This audio is not downloadable due to copyright restrictions.

Joe Cutler: McNulty

Joe Cutler

Joe Cutler Photo: Supplied

London-based composer Joe Cutler has been a distinctive figure on the contemporary music scene in England for over three decades, often exploring the spaces between genre. His music has been described in the Daily Telegraph as having ‘quirky dancing energy and humour mingled with mystery’.

His piece ‘McNulty’ poses the question: where dual Irish-American heritage is concerned, what material is pertinent and what is non-pertinent, when that material is second-generation?

Cutler says. “In McNulty, I attempt to place the intricate ornamentation of Irish traditional music outside its normal environment, allowing it to become fused with repetitive riffs and figurations, or placed alongside spectral-inspired harmonic-based textures. Through isolating one feature of traditional music, and placing it within an alternate context, ornamentation becomes the “thing” the piece is about, at odds with its normal ‘supporting’ role.”

Tazul Izan Tajuddin: Sebuah Pantun IV

Tazul Izan Tajuddin

Tazul Izan Tajuddin Photo: Supplied

Malaysian composer Tazul Izan Tajuddin was born in Banting, grew up in Kuala Lumpur, and later lived in the USA and London. He was Fulbright Visiting Scholar at Harvard University in 2015-2016 and did his Master's in Music Composition at Carnegie Mellon University in the USA.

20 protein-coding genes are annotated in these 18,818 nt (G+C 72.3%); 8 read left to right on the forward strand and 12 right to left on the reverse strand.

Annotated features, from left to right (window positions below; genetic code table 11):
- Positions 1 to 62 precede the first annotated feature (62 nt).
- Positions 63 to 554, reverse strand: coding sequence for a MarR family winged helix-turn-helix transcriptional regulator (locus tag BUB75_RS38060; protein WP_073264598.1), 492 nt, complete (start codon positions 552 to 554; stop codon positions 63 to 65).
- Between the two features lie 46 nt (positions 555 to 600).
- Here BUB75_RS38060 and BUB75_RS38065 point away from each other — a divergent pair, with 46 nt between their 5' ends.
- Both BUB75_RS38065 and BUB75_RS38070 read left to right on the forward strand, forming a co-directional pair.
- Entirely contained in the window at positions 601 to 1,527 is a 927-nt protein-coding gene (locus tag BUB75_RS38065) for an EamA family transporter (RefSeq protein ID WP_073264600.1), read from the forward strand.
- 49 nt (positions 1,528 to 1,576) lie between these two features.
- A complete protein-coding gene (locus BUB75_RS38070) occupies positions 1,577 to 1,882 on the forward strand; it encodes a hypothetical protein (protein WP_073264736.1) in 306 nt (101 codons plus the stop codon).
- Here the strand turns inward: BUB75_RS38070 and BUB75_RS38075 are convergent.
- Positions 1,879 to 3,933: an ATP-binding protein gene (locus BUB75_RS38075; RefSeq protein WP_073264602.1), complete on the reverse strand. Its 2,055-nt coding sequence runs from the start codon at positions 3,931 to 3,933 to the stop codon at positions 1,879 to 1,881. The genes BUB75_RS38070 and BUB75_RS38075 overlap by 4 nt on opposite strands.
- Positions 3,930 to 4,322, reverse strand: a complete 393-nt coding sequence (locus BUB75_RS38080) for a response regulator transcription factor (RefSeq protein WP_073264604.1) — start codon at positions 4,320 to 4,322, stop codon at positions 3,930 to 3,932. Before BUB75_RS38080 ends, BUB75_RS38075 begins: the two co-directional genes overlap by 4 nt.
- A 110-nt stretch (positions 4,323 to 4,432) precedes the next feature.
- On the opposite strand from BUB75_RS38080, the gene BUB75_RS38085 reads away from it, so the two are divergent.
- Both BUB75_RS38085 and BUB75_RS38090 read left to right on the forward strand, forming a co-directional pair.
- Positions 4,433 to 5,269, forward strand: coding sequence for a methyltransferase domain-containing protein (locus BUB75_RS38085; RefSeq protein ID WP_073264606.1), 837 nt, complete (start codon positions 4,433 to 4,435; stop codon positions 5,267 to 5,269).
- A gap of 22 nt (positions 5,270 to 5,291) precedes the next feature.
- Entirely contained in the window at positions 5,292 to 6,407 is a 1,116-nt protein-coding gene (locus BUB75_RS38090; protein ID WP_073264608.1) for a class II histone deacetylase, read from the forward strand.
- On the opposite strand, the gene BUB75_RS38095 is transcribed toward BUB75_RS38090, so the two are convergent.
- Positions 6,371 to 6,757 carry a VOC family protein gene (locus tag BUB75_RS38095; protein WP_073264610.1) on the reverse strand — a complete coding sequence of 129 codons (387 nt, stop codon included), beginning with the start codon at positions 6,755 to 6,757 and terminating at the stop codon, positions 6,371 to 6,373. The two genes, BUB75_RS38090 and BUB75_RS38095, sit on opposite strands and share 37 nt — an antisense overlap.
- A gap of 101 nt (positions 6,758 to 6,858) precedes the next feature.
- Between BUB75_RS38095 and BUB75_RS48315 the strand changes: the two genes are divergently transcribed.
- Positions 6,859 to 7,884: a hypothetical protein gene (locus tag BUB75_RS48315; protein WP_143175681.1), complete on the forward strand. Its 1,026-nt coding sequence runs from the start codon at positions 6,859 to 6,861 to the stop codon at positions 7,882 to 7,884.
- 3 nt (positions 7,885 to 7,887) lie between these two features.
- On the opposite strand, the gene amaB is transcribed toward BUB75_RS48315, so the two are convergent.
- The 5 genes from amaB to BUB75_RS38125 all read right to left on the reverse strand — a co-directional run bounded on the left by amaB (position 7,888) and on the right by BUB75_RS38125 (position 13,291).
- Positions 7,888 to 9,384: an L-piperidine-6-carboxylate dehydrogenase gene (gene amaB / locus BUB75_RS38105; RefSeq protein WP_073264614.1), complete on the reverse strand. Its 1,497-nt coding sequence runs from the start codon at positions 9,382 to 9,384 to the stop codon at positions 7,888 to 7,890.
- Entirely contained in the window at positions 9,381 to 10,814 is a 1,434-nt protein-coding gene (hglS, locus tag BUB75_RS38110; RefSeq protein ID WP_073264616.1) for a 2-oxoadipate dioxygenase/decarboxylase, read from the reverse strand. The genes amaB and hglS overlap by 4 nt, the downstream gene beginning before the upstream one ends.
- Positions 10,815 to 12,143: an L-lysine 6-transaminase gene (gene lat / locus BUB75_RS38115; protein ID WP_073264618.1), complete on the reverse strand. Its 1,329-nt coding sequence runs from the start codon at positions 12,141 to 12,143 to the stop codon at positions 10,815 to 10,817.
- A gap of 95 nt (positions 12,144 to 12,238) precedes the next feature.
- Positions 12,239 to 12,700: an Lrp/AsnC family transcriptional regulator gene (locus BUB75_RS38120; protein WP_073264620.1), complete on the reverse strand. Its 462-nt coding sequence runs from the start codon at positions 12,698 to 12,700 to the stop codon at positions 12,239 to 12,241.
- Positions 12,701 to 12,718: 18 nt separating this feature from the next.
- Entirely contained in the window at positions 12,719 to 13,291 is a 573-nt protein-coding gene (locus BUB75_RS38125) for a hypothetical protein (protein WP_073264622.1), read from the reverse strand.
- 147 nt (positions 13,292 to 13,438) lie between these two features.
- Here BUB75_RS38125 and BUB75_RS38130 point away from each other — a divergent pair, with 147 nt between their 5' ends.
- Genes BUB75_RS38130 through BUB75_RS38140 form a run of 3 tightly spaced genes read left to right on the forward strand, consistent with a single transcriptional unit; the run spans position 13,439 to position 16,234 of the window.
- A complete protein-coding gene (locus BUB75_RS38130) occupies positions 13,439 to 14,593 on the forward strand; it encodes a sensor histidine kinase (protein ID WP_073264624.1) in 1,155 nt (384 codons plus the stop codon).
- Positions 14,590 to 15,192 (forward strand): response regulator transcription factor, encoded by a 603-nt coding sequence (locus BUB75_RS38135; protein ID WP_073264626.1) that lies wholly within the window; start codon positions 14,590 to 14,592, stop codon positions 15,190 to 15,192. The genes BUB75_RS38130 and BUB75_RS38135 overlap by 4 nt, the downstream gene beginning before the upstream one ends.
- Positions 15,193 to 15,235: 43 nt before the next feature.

His work, ‘Sebuah Pantun IV’ was written using gamelan numbering, where each number corresponds to notes on the different instruments of the gamelan orchestra.

The ‘Pantun’ in the title is a Malay traditional poem, typically in two, four or six phrases. The composer calls this work a four-phrase pantun and it’s made up of four short sections that are played continuously.

This audio is not downloadable due to copyright restrictions.

Producer / Engineer: Darryl Stack

Technical assistant: Alex Harmer

Music Alive / Sound Lounge producer: Ryan Smith

Recorded at The Piano, Christchurch.

The 2022 Asian Composer’s League Festival took place in Ōtautahi/Christchurch.

This Festival is held in a different country in the Asia-Pacific region every one to two years, and features music by innovative Asia-Pacific composers, written predominantly in the last decade, performed by many of New Zealand’s top performers and ensembles. 2022 was Aotearoa’s turn to host the festival again, and it was held in conjunction with the ISCM World New Music Days Festival, the first time this international festival has been held here.

First broadcast in Sound Lounge on RNZ Concert.